BRUSSELS (Reuters) - The top EU financial regulator said on Monday he intends to reinforce planned market-abuse legislation to include manipulation of benchmarks such as Libor, after British bank Barclays was fined for the practice.
“I consider that we now need to reinforce these texts to cover these types of manipulations more directly,” Michel Barnier said in a speech to the European Parliament’s economic and monetary affairs committee.
As it stands, the market-abuse proposal, which is now being negotiated with the European Parliament and EU member governments, defines insider dealing and market manipulation as criminal offences and lays down minimum penalties.
A global investigation into manipulation of interbank lending rates widened last week with Britain’s fraud squad taking up the case.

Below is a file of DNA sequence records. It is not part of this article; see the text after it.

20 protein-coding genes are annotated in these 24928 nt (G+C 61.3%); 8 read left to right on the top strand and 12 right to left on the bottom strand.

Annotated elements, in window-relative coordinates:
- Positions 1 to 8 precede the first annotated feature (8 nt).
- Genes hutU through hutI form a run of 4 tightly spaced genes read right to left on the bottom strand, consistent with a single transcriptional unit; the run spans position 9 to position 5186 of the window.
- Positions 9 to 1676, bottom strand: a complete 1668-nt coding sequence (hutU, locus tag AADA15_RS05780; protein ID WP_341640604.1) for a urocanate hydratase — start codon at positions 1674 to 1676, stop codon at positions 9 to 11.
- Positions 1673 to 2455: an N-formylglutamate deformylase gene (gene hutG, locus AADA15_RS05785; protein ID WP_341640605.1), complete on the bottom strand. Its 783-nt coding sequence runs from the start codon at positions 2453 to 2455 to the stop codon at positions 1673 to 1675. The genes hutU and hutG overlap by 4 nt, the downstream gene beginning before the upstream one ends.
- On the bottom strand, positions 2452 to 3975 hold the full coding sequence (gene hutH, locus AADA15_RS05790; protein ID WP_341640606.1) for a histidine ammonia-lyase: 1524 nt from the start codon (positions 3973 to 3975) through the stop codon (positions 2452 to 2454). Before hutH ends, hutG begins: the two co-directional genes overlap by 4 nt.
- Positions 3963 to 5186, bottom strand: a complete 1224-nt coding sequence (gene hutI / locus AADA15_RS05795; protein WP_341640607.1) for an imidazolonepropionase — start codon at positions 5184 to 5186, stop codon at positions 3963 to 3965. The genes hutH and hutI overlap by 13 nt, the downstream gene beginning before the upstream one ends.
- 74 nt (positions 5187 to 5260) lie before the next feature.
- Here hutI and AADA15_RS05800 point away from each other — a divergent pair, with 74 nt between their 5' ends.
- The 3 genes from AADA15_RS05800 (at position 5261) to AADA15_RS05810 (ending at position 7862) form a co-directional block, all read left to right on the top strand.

The Libor rates, compiled from estimates by large banks of how much they believe they have to pay to borrow from each other, are used to determine interest rates on trillions of dollars in contracts around the world.
Authorities in the United States, Europe, Japan and Canada are examining more than a dozen big banks over suspected rigging of Libor (the London Interbank Offered Rate).
British-based Barclays has so far been the only bank to admit wrongdoing, agreeing last week to pay a fine of more than $450 million.
Reporting by Ben Deighton and John O'Donnell